The pass plays he did call were unimaginative and the few runs he did add, particularly, at crucial moments, were strange. All you need to know on that count is that on a 4th and 1 play he called for a pitchout to his 3rd string running back. The play prior, which was 3rd and 1, was a dive play without a fullback.
Shurmur's play calling and his ability to perform two jobs before he's proven definitively he can perform one of them competently is just one of the issues fans are concerned about. The other is Shurmur's handling of the team's best offensive player, Peyton Hillis.
There's a rather disturbing chill between Shurmur and Hillis at the moment and it's mostly Shurmur's fault. It stems not from anything that happened in the Titans game but from the decision, apparently Hillis', to not play the previous week against Miami.
Hillis was replaced by Montario Hardesty and while Hardesty had a nice game, it wasn't a breakout performance. Yet when it mattered most against the Titans on Sunday, more often than not it was Hardesty on the field and Hillis left on the sidelines to ponder his fate. Even as Hardesty was proving his inability to catch a 3-yard pass consistently, Shurmur stayed with him and left Hillis to stew in his juices. You could see the frustration in Hillis' face.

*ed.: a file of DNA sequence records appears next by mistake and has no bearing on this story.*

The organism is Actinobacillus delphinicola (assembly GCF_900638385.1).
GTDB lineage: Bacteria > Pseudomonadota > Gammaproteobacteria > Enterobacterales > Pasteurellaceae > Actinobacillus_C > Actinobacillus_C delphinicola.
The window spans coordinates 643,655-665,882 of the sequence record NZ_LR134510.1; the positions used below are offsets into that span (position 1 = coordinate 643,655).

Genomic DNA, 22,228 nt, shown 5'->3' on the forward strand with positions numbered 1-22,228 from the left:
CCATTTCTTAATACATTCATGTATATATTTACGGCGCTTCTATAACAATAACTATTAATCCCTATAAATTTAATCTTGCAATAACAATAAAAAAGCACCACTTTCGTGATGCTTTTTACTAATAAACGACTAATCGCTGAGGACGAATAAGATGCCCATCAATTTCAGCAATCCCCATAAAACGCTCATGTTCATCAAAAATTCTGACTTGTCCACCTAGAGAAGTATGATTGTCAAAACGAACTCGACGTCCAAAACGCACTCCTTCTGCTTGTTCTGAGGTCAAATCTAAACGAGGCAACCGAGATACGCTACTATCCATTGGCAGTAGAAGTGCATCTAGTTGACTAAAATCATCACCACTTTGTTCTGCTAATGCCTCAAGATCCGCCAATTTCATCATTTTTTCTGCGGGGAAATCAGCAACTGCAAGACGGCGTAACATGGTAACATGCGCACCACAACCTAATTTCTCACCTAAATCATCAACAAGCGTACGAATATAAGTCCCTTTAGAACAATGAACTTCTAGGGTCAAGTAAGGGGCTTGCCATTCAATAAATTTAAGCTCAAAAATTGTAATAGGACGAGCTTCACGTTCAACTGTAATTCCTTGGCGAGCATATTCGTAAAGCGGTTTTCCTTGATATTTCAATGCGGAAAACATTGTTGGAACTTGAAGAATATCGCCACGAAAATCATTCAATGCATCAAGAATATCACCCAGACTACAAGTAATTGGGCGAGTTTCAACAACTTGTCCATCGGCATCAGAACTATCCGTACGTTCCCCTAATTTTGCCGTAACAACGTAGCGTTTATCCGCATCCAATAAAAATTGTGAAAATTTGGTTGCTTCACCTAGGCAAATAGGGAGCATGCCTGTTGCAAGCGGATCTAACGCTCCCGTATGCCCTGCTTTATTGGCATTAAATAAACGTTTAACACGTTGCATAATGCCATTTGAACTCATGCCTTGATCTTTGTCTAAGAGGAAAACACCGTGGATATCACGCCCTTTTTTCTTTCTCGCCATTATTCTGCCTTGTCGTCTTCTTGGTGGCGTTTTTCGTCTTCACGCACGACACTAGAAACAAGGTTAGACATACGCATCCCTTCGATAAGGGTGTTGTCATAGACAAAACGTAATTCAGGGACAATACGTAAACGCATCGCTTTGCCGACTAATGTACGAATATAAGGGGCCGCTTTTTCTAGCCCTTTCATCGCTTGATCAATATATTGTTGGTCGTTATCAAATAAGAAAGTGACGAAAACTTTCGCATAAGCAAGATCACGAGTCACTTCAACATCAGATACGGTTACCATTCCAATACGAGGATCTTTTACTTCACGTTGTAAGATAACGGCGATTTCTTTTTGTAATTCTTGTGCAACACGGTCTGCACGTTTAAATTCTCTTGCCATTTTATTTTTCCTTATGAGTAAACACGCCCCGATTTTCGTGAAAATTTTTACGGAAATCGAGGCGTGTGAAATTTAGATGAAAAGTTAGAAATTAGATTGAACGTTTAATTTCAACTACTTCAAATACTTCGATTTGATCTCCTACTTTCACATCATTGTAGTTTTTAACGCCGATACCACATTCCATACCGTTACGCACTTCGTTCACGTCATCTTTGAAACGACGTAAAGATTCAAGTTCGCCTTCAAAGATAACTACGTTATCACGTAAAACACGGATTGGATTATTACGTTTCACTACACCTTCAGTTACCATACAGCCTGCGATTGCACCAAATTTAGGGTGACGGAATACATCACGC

The average fan can't possibly know what it takes to suit up in a NFL game, particularly when you're hurt or not feeling well. But I got a feeling that the average NFL fan wouldn't have gone to his day job with a strep throat, a fever and having just lost 10 pounds because of the flew. That's why companies have sick days.
But the NFL is a place where guys are supposed to play sick and hurt. The warrior mentality predominates and there's little tolerance for any player who doesn't suit up unless his limb is literally hanging by a thread, just ask Jay Cutler.